31 January 2023

"Join us from your classroom for the fifth annual Year 5 Mathematics Challenge - packed with reasoning and problem-solving challenges."


It is a new calendar year and at this point, I always turn my attention, excitedly, to the annual Year 5 Mathematics Challenge. It is always a pleasure to design and run this competition. Last year, over 250 teams entered from across Hertfordshire and England, and we are looking forward to the same number of competitors this year too.

The HFL competition is a little different from other challenges. It is designed around the skills we believe make great mathematicians. The pitch is matched to the demands of the year 5 curriculum.

Challenge is served up through the style of questions and how they are presented, and teams will have a range of options to consider. Challenge is also experienced in the limited time to solve each question so teams will have to work quickly through steps to solve the problems. This is why we offer guidance to teams in their preparation. Namely, how to assign tasks, how to work separately but together and how to work as a team to negotiate, reason and agree.

The rounds

The challenge has been running for a few years now and is always a highlight. In previous years, the heats and the final were held in person. But more recently and again this year, the competition is being run remotely. Although this means I no longer enjoy the full pleasure of devising new tasks for the estimation round (2019 – estimate the grains of rice in a bag), it is still great fun designing the four rounds:

1) knowledge

2) visual estimation

3) memory

4) knowledge


Bag of rice with text: "To the nearest 100, estimate how many grains of rice there are in this 100g bag."


You will find guidance and the full range of free practice materials for each round here:

HFL Education Annual Year 5 Mathematics Challenge

The competition

The competition is open to all Year 5 pupils. Schools enter teams of 4 pupils into one of the after-school heats (3.30-4.30pm) and as the 6 ‘heats’ are accessed remotely, teams can take part from their own classrooms. There are 6 February heats to choose from and schools can enter as many teams as they like and on different dates

As a maths team, we believe the competition is challenging and fun. To find out what the experience was really like, we visited Oakwood Primary in St Albans to ask their last year’s team to share what it was like for them.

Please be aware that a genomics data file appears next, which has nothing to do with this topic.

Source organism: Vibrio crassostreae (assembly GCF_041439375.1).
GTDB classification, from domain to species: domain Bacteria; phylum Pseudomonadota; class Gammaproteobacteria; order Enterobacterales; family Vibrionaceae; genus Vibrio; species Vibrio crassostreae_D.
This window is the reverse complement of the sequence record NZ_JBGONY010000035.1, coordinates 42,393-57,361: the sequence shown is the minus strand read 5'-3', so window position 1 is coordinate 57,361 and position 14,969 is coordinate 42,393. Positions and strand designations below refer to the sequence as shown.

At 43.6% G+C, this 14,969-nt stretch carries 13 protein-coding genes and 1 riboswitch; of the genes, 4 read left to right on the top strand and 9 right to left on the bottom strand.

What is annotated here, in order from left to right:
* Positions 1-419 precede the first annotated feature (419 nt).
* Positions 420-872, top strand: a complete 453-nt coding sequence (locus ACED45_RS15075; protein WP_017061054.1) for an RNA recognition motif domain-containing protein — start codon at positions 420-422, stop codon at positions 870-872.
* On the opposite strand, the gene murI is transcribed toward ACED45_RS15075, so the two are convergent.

What did you think of the competition?

“It felt a bit harder than our everyday Year 5 maths! We did do practice, so we knew what to expect. There were all sorts of questions from different bits of maths – measures, pattern spotting, arithmetic, shape etc. We had to think really hard to solve them.”

“The multi-step questions were tricky. We really had to work together. One of the questions had a few possible answers. So, we had to split up the tasks to get the question answered in time.”

“We liked the memory round. But it was super-difficult. We weren’t allowed to point. We had to use careful words to say exactly what each bit was and where it was on the page.
We tried to do it logically. We thought about splitting the ‘poster’ up. One observer looked at the left part. The other looked at the right. Then we came back and described this section to each of the ‘drawers’.
When we tried to remember the ‘long numbers’, we broke it down into chunks so we could come back and say each part in turn.”

What was it like working as a team?

“We gave each person a role to figure out their part of the question.”

“If we did it again, we would say don’t answer altogether. Allow everybody a chance to say.
And definitely work out your strategy before you start. The practice questions will help you work on this.”

What advice would you give?

“To be successful, you need: teamwork; communication; efficiency in your maths strategies and working together; and listening to each other’s answers.”

“It is worth getting to know the strengths of your team beforehand. Find out what each person is good at in maths and use that.”

“Practising beforehand helps but it is worth doing this with a time limit, so you get used to the pressure.”

Would you recommend it?

“We would definitely advise doing it. It’s a good experience working as a team and going against the clock!”


We thank the Oakwood Primary team for sharing their thoughts.

There has been a different winning school in each competition to date. Perhaps it will be your school’s name engraved on the shield in March 2023.

Share this